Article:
5. My youngest arrived home and shared this song with me and I thought it was sooooo pretty I had to share it here.
  6. I don't have a great memory anymore, either. However, visuals stay with me better than some other avenues, so I was able to retain until I got home, but writing what I saw was the first and most immediate thing I did when I walked into the door of my house from my walk. It helped to mentally re-walk the very familiar route to and from in my mind over again seeing what I saw as I reached the particular area where I saw the visuals and writing it down before moving forward again on in my mental re-walk. Walking with the notebook is a very good idea, but I chose not to because for that particular walk, I needed to take in and absorb the scenery, the moment and BE as much if not more than getting the visual ideas to write down. Sometimes when life gets crazy, I just need to get grounded in my surroundings and NOTICE what is around, just be and take in. It helps me to let go of the craziness, at least for a little while. I need it! Songwriting has been good for me for the same reason. It helps me to take note of emotions, reality, people and moments, something that my very being NEEDS while my life often feels like a whirlwind. I have, at other times in my life, written with extreme care, trying to reach a sort of standard that my studies of lyric writing have suggested, but for this time in my life, it seems that I am writing because it ministers to me. For the time being, my songs are written to get my ideas on paper. Perfecting them, I think will come at a time in my life when it slows down a bit (summer hopefully!) I think its good to have a creative sitting at a different time than when you have the tweaking sitting. I think it must use different parts of the brain. Kind of like not wanting to stop the creative flow by doing the tweaks in the same sitting.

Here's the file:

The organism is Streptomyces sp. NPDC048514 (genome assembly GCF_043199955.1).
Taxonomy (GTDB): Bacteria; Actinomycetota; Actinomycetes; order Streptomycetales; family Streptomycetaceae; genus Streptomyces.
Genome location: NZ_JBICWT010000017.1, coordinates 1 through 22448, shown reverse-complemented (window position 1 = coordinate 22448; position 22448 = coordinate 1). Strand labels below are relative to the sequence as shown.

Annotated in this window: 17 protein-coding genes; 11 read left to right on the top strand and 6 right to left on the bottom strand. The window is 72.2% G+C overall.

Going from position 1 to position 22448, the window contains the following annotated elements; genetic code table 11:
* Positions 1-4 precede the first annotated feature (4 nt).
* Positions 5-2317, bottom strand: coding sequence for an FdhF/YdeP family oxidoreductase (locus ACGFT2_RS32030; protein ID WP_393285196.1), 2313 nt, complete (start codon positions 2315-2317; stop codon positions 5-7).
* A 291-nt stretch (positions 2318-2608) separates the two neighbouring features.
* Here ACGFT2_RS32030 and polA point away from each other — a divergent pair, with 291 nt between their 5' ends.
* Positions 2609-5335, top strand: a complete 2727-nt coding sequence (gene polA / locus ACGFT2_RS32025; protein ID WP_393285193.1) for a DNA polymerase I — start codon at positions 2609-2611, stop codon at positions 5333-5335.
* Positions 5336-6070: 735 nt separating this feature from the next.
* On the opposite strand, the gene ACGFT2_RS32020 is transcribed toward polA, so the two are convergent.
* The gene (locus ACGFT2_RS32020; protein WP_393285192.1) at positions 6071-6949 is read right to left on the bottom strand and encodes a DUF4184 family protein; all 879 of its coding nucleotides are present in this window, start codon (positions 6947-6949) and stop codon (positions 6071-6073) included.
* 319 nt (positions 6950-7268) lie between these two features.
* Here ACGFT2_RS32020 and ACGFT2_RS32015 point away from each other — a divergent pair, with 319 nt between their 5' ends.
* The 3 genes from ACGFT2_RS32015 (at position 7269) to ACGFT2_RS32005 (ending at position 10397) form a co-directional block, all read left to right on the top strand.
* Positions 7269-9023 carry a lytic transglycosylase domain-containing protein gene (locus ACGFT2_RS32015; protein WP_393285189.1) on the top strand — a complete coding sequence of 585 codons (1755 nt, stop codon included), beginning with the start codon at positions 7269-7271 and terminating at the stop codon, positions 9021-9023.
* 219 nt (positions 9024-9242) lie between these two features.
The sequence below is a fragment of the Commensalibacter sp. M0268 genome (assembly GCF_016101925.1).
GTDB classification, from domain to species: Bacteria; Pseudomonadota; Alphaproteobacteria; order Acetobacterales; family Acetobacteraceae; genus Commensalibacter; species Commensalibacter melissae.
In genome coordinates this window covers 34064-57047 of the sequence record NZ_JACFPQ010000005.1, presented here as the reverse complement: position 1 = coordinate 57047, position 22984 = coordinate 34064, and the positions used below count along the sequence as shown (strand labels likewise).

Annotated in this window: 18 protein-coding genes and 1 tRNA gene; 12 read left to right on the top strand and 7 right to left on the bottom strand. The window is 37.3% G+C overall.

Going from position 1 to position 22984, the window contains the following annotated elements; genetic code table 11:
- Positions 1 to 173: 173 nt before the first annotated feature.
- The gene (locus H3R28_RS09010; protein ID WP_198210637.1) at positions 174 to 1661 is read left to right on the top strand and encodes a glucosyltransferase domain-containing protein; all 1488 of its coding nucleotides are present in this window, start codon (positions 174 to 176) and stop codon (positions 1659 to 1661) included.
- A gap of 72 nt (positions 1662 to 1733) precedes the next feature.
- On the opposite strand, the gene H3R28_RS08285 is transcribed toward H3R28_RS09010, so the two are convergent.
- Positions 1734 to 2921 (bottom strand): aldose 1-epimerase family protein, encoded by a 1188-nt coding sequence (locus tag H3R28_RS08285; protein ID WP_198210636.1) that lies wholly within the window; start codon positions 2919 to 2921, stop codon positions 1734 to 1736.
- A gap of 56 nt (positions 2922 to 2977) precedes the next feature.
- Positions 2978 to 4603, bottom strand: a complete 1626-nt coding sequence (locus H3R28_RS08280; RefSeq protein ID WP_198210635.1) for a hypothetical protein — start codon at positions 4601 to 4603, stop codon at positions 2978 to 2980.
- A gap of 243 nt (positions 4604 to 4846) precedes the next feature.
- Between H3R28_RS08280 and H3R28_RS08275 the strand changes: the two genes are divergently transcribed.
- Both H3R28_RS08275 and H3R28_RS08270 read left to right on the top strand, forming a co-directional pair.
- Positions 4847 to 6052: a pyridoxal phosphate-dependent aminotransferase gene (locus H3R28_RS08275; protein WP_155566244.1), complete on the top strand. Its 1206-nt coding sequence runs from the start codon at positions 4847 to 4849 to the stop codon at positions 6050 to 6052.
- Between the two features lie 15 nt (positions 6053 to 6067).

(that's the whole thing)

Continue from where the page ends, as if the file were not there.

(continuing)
7. Going through a phase--maybe just saying this will break it, I don't know...I'm not in much of critique mood lately.  I'm in more of a "breathe it in, enjoy, don't squash the moment, absorb, relax, laugh, don't over-think it mood", so my apologies to any who don't get much of a critique from me.  I'm sure I'll be back to critiquing soon enough

     

  8. Hi Helen! We have much in common. Glad to see you here on Songstuff. I hope you find it a comfortable place to share your work!
  9. @gradual is in a foreign language. Japanese?
  10. Can’t find ComposerX with my search bar. I can find thatnwith numbers after it, but not just ComposerX.